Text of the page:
Montgomery Blair High School's Online Student Newspaper
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Nov. 2, 2008

A half-hour masterpiece

by Poorna Natarajan, Online Staff Writer
With so many projects and tests crammed in before the quarter ended on Friday, I had tons of homework on Wednesday. But that didn't stop me from watching Barack Obama's half hour infomercial that aired primetime on three major networks - FOX, NBC and CBS.
Senator Barack Obama discusses about his policies and plans in a 30-minute infomercial, which aired Oct. 29. <i>Picture courtesy of Associated Press.</i>
Senator Barack Obama discusses about his policies and plans in a 30-minute infomercial, which aired Oct. 29. Picture courtesy of Associated Press.

In the last few days of the election, instead of wasting campaign money on clothes from Neiman Marcus and Saks Fifth Avenue for his vice presidential candidate, Obama smartly composed an effective infomercial. I loved the opening of the commercial, which included picturesque imagery of amber waves of grain (no, really), hands waving the American flag and, of course, Obama himself. The backdrop of when he first appeared in the commercial in a setting similar to the Oval Office, coupled with his steady, comforting, reassuring voice to the American people for a better future was an important gesture in persuading those unsure to become sure and vote for the pragmatic candidate - Obama.

Seated at a very presidential desk, Obama covered his stances on key issues like taxes, health care and foreign policy. However, the ad was far from objective. The centerpiece of the program was the collection of emotionally moving stories depicting four Americans facing different adversities. The impressive rhetoric was mainly targeted towards the Middle America, not just Joe the Plumber (for Congress in Ohio in 2010?). A product of the "American dream" himself, Obama's narration of the lives of the four individuals seemed so profound and rousing.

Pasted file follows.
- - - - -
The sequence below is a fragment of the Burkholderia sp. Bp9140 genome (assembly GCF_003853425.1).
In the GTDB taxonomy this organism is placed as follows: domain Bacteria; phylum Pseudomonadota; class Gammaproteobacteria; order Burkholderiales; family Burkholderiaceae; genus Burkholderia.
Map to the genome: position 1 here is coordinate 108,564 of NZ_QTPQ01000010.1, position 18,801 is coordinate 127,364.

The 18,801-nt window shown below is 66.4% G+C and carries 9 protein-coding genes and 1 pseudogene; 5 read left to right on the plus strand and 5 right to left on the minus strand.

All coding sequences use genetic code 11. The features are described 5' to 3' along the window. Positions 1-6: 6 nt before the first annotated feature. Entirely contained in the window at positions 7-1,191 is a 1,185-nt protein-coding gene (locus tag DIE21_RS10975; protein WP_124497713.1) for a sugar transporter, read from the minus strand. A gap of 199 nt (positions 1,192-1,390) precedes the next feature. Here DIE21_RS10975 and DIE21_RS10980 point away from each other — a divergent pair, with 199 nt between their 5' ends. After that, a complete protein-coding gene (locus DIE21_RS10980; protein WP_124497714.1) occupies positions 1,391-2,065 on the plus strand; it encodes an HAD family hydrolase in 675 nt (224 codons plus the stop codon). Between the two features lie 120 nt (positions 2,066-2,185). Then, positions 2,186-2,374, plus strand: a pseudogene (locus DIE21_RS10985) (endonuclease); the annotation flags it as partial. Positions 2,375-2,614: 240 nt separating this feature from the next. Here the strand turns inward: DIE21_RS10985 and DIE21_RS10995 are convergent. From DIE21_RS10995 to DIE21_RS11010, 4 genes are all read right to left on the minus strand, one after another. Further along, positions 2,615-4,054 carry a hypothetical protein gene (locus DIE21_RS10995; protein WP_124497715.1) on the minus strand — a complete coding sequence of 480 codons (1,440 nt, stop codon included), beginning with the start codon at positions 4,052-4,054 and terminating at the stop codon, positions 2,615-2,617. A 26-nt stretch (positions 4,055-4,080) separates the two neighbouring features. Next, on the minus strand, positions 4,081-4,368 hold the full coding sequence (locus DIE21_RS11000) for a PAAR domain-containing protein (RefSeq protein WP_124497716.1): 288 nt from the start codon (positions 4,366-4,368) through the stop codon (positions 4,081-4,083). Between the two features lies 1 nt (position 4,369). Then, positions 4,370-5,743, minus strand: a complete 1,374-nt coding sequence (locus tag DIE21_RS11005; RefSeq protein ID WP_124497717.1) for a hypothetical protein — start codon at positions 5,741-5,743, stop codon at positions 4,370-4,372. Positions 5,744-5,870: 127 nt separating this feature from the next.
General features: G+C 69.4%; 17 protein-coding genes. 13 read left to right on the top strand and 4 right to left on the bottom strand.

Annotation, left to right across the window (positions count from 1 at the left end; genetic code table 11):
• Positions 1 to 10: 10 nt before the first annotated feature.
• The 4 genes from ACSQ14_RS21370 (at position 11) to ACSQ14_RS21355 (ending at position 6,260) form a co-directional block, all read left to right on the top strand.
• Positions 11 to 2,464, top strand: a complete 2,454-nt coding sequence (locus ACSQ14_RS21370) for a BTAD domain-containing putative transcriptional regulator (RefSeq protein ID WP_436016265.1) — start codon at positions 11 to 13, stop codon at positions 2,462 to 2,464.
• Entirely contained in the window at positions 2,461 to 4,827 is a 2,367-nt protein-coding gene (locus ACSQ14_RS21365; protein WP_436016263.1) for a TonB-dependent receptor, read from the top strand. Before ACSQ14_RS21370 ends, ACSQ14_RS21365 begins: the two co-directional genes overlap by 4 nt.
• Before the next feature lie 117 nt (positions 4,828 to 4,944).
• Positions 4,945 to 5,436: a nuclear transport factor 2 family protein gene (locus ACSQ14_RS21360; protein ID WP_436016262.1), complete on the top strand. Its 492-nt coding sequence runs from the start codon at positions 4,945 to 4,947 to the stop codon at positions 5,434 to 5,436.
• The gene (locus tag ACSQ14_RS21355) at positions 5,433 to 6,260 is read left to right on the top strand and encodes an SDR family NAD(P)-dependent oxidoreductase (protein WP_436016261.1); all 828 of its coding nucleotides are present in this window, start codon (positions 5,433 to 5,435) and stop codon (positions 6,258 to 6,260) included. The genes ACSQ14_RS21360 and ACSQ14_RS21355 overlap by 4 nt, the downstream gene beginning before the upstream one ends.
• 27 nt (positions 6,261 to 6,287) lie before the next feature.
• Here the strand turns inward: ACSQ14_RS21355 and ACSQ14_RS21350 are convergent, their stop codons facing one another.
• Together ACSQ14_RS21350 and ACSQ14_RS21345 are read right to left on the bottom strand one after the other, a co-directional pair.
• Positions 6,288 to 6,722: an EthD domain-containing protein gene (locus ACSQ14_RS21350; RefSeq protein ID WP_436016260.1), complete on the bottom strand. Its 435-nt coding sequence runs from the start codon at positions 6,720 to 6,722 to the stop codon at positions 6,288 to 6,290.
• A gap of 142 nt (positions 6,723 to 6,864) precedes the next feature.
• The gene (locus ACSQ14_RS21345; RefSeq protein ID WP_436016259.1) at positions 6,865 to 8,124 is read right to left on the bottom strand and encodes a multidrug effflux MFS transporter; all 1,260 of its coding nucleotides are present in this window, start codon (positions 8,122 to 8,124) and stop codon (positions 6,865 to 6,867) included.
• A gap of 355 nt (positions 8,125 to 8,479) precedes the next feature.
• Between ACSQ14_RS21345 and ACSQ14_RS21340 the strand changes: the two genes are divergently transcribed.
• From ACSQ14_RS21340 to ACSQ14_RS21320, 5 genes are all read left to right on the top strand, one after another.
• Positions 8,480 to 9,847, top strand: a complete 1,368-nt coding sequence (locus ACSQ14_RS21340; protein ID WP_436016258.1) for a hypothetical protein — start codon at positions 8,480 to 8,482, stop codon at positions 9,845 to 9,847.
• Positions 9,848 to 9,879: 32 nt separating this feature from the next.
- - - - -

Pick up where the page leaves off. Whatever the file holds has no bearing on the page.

Most importantly, Obama pushed away partisan politics and did not mention opponent John McCain's name even once. However, the program brilliantly debased the McCain campaign's most emphasized attack of Obama - his lack of experience to run the country. Several of Obama's endorsements, especially those from key battleground states, explained America's need to have Obama - a man who has "changed the rules of Washington," according to Senator Claire McCaskill of Missouri - to be the next president.

The infomercial was like a captivating documentary. It captured how Obama, who has faced the harshest adversities since childhood, transcended his problems of searching for his own identity and overcoming the absence of a father. He became a great father for his own children and has found his identity as (hopefully) the next President of the United States. Near the end of the program, Obama's greatest virtue, humility, is stressed when he addressed a rally. "I'm reminded every single day that I am not a perfect man. I will not be a perfect president," he said. "But I can promise you this: I will always tell you what I think and where I stand. I will always be honest with you about the challenges we face."

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  • me on November 3, 2008 at 10:58 PM
    Go Poorna and go Obama!
  • strawberry (View Email) on November 4, 2008 at 7:56 PM
  • Barack Obama on November 7, 2008 at 12:25 PM
    I would like to take the time to say thank you to all students in this school who supported me.

    It has been a long campaign but now it is over and it is time for me to make my plans.

    Don't worry fellow Americans, soon we will have the nation under my contr- Erm I mean my beneficial energy and oil plan.
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